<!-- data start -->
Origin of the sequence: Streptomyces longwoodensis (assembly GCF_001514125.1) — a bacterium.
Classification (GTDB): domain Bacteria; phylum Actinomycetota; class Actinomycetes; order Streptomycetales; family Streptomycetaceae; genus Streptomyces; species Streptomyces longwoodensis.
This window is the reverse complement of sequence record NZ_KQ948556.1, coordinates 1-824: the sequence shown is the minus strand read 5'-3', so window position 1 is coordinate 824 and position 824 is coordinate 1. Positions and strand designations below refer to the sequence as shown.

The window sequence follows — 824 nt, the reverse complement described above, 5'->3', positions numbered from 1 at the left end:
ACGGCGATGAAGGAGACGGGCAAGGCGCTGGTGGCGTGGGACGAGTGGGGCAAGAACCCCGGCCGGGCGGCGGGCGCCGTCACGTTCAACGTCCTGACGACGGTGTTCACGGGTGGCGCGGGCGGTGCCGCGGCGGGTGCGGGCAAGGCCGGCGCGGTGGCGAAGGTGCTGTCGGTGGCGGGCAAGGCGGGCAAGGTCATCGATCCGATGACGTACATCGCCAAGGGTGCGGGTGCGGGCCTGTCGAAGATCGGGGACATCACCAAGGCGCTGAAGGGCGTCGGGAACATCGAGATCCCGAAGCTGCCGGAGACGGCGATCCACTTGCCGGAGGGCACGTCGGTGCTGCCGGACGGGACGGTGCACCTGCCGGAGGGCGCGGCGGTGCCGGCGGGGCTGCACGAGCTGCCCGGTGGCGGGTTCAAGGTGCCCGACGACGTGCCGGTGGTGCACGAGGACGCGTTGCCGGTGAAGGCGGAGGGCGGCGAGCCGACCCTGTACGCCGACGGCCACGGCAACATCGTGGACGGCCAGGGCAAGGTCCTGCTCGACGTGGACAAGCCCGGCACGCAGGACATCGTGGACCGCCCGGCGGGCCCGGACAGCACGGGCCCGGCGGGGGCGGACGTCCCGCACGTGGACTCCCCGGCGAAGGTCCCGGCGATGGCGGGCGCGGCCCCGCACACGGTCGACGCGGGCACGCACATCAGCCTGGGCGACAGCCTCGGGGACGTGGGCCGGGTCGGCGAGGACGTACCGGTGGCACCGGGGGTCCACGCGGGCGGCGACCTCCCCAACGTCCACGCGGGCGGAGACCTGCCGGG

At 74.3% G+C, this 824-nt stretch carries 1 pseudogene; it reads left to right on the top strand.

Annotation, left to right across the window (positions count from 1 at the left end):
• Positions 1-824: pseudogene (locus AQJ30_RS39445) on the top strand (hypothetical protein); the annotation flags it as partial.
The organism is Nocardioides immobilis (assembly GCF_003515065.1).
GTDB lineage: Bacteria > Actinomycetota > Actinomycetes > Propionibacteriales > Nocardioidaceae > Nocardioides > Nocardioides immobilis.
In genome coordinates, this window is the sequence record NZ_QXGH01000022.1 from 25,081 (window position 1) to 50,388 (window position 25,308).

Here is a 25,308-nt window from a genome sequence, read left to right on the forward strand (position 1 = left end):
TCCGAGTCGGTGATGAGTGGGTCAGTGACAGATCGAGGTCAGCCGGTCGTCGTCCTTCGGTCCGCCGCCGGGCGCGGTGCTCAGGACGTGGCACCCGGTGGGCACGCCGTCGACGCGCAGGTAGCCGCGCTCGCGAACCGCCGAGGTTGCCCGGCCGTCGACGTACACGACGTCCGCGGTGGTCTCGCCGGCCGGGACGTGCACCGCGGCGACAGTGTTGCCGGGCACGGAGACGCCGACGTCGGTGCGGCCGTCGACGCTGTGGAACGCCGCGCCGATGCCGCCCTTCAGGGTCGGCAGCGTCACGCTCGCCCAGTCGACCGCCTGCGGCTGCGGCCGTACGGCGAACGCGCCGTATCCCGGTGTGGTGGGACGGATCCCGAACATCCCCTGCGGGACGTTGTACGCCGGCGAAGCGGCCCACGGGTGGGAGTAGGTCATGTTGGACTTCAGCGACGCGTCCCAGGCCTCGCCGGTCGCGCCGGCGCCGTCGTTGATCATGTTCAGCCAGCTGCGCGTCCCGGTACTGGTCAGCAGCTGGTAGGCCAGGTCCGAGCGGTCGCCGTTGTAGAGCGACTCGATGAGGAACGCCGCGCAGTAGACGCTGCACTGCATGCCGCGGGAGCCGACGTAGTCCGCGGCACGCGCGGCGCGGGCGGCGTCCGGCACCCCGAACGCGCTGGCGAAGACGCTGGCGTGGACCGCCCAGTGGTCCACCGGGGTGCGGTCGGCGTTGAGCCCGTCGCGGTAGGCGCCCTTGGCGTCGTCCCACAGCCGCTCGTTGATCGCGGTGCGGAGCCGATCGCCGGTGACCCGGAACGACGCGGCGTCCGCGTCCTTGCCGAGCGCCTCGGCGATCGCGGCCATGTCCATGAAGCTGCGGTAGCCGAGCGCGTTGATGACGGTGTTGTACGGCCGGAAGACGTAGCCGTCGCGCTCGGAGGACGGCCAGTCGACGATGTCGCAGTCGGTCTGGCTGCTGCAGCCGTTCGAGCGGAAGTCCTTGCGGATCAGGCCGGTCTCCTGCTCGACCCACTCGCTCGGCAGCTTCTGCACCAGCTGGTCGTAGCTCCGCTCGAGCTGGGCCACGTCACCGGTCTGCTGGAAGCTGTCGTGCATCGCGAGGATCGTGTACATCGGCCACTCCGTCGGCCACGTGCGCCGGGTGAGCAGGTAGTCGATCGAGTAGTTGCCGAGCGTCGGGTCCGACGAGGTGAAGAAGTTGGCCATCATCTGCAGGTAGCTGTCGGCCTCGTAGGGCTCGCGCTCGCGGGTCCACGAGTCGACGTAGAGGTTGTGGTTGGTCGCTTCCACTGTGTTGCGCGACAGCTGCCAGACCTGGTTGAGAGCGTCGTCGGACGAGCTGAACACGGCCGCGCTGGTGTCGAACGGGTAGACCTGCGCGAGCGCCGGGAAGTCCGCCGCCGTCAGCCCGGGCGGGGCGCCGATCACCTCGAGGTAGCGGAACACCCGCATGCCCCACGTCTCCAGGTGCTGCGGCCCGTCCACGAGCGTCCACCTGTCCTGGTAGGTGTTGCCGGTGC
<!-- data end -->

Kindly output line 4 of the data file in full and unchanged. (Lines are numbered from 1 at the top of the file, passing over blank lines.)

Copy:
The window sequence follows — 824 nt, the reverse complement described above, 5'->3', positions numbered from 1 at the left end: